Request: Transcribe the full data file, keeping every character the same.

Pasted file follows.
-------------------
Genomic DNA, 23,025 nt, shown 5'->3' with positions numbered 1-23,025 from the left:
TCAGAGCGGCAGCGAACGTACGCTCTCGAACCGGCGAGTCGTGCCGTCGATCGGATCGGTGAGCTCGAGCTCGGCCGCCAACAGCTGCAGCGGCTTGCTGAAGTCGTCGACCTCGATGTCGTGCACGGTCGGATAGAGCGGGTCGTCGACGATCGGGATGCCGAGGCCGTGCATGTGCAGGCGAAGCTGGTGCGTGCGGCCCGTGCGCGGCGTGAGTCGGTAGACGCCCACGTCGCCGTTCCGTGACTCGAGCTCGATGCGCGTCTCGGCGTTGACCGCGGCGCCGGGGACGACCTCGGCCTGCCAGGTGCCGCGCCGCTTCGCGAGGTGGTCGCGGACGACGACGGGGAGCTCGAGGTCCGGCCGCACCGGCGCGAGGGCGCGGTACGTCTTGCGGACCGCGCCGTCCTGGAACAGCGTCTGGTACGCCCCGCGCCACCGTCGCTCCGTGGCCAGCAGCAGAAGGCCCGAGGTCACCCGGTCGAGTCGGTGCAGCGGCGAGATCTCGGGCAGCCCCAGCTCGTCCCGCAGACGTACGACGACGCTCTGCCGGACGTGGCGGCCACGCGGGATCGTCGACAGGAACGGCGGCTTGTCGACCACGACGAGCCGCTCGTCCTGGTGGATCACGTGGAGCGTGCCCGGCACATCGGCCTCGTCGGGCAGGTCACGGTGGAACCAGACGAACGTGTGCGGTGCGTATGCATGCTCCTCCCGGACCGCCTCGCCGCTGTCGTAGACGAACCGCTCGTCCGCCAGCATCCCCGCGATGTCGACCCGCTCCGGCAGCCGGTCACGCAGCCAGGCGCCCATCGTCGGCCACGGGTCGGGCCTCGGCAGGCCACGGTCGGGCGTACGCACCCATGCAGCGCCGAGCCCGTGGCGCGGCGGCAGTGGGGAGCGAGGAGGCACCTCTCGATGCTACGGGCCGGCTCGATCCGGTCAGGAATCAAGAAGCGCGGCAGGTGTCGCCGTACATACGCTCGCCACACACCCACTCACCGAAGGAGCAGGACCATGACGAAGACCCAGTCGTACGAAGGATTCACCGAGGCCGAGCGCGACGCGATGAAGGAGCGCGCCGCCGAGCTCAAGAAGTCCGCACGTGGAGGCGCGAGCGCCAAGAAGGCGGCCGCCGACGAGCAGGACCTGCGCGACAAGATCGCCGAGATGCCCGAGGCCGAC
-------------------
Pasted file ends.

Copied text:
Genomic DNA, 23,025 nt, shown 5'->3' with positions numbered 1-23,025 from the left:
TCAGAGCGGCAGCGAACGTACGCTCTCGAACCGGCGAGTCGTGCCGTCGATCGGATCGGTGAGCTCGAGCTCGGCCGCCAACAGCTGCAGCGGCTTGCTGAAGTCGTCGACCTCGATGTCGTGCACGGTCGGATAGAGCGGGTCGTCGACGATCGGGATGCCGAGGCCGTGCATGTGCAGGCGAAGCTGGTGCGTGCGGCCCGTGCGCGGCGTGAGTCGGTAGACGCCCACGTCGCCGTTCCGTGACTCGAGCTCGATGCGCGTCTCGGCGTTGACCGCGGCGCCGGGGACGACCTCGGCCTGCCAGGTGCCGCGCCGCTTCGCGAGGTGGTCGCGGACGACGACGGGGAGCTCGAGGTCCGGCCGCACCGGCGCGAGGGCGCGGTACGTCTTGCGGACCGCGCCGTCCTGGAACAGCGTCTGGTACGCCCCGCGCCACCGTCGCTCCGTGGCCAGCAGCAGAAGGCCCGAGGTCACCCGGTCGAGTCGGTGCAGCGGCGAGATCTCGGGCAGCCCCAGCTCGTCCCGCAGACGTACGACGACGCTCTGCCGGACGTGGCGGCCACGCGGGATCGTCGACAGGAACGGCGGCTTGTCGACCACGACGAGCCGCTCGTCCTGGTGGATCACGTGGAGCGTGCCCGGCACATCGGCCTCGTCGGGCAGGTCACGGTGGAACCAGACGAACGTGTGCGGTGCGTATGCATGCTCCTCCCGGACCGCCTCGCCGCTGTCGTAGACGAACCGCTCGTCCGCCAGCATCCCCGCGATGTCGACCCGCTCCGGCAGCCGGTCACGCAGCCAGGCGCCCATCGTCGGCCACGGGTCGGGCCTCGGCAGGCCACGGTCGGGCGTACGCACCCATGCAGCGCCGAGCCCGTGGCGCGGCGGCAGTGGGGAGCGAGGAGGCACCTCTCGATGCTACGGGCCGGCTCGATCCGGTCAGGAATCAAGAAGCGCGGCAGGTGTCGCCGTACATACGCTCGCCACACACCCACTCACCGAAGGAGCAGGACCATGACGAAGACCCAGTCGTACGAAGGATTCACCGAGGCCGAGCGCGACGCGATGAAGGAGCGCGCCGCCGAGCTCAAGAAGTCCGCACGTGGAGGCGCGAGCGCCAAGAAGGCGGCCGCCGACGAGCAGGACCTGCGCGACAAGATCGCCGAGATGCCCGAGGCCGAC